Sami al Hajj’s treatment at the hands of U.S. authoities is not unusual.  The 275-odd prisoners still confined at Guantanamo are just the beginning.  Reprieve, one of the few organizations which will advocate for “enemy combatants” estimates that 14,000 men are imprisoned in secret American jails, caught in a Kafkaesque nightmare of bureaucratic doublespeak, without legal recourse or even simple hope, and in far worse conditions than Guantanamo. 

Which brings me back to Maclean’s, The National Post and other media organizations which tilt rightward.  How many column inches did the magazine, or any other media outlet in Canada devote to the story of Sami al-Hajj, or to any of the thousands languishing in secret prisons, or even on the concerted attack on civil rights in this country in the past year?  Instead we receive lengthly sermons on the supposed threat to individual liberty posed by those firebrand, authoritarian-minded human rights commissioners  — a danger that in any reasonable analysis is negligable and in any case easily fixed, at least compared to the hysterical morass of anti-terrorist measures. Free speech is integral to civil liberties.  But does anyone seriously think Mark Steyn’s right to free speech and Maclean’s right to publish this speech was ever in jeopardy?  There is a certain gap in credibility, where the rightwing press can mouth pieties about free speech while wilfully ignoring more egregious violations of human rights.  Apparently the rights of well-connected pundits and the corporate media are sacrosanct.  Everyone else can go rot.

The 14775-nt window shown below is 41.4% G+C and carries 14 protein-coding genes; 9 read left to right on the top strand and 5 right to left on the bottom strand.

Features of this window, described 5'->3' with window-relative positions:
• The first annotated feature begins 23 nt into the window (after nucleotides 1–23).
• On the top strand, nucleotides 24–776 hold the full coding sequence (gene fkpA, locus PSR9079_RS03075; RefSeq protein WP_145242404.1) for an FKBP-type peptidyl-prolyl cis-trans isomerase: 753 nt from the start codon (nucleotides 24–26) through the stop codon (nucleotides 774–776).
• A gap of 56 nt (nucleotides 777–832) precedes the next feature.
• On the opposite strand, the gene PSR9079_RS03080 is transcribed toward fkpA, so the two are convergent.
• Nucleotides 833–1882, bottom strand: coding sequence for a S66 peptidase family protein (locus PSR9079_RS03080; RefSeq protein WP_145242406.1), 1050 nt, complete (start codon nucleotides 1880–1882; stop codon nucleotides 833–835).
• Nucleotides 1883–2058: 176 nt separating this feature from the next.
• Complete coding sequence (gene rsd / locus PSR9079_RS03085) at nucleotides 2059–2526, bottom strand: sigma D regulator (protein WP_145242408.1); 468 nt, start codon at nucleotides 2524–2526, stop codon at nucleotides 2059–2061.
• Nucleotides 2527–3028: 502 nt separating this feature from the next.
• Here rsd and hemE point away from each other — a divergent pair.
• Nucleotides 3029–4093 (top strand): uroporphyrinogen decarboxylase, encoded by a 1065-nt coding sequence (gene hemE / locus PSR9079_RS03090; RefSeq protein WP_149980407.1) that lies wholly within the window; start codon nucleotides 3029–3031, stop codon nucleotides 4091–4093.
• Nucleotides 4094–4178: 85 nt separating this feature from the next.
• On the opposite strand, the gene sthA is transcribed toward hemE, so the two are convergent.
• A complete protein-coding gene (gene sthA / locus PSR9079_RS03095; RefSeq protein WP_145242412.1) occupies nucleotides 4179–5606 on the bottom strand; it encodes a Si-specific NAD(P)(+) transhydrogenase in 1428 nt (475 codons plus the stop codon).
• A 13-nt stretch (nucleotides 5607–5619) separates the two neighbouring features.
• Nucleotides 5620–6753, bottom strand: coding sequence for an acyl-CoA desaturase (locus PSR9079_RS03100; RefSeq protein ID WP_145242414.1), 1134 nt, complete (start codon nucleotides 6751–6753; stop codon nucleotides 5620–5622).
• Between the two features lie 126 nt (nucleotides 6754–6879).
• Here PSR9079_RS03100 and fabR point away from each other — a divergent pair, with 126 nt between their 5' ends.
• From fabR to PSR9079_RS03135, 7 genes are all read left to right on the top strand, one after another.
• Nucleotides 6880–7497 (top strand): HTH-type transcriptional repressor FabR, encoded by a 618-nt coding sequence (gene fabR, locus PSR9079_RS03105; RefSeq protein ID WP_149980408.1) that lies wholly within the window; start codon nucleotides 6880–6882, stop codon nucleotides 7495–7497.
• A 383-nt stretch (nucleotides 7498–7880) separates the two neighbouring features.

One suspects under different circumstances the hue and cry might be different and–let’s say it softly–another agenda might be at work. Fulminations against the imposition of the War Measures Act in 1970 and the civil rights iniquities of Pierre Trudeau are still regular fodder for pundits even now, twenty-four years after Trudeau left office.  Under the present government, not to mention the Bush Administration, similar abuses of power, and worse, are given a pass.  It should not be forgotten either that human rights commissions have been intensely disliked by conservatives since their inception.  They interfered with property rights, said conservatives, or religious or personal belief , and  they even proposed the hackneyed arguments that more appropriate remedies were to be found in the market place or the civil courts. (Let pass that not so long ago racial and religious discrimination was justifed by Holy Writ, and that the poor and marginalized haven’t the money to buy their way out of discrimination or launch a lawsuit.)  However unjustified the proceedings against Steyn and Maclean’s, their cause has become a vehicle to attack the HRCs in general as inquisitional bodies hellbent on destroying individual liberty, whether the facts bear this interpretation or not. Lastly, can it be that the conservative media has bought the government’s position that the threat of Islamic terrorism is so overwhelming that the safety of all is worth the sacrifice of a few civil liberties and the notion of due process?  Subtext: the story is already done (though the abuses continue,) the debate is over, and who really cares if a few grubby Muslims are caught up in the net.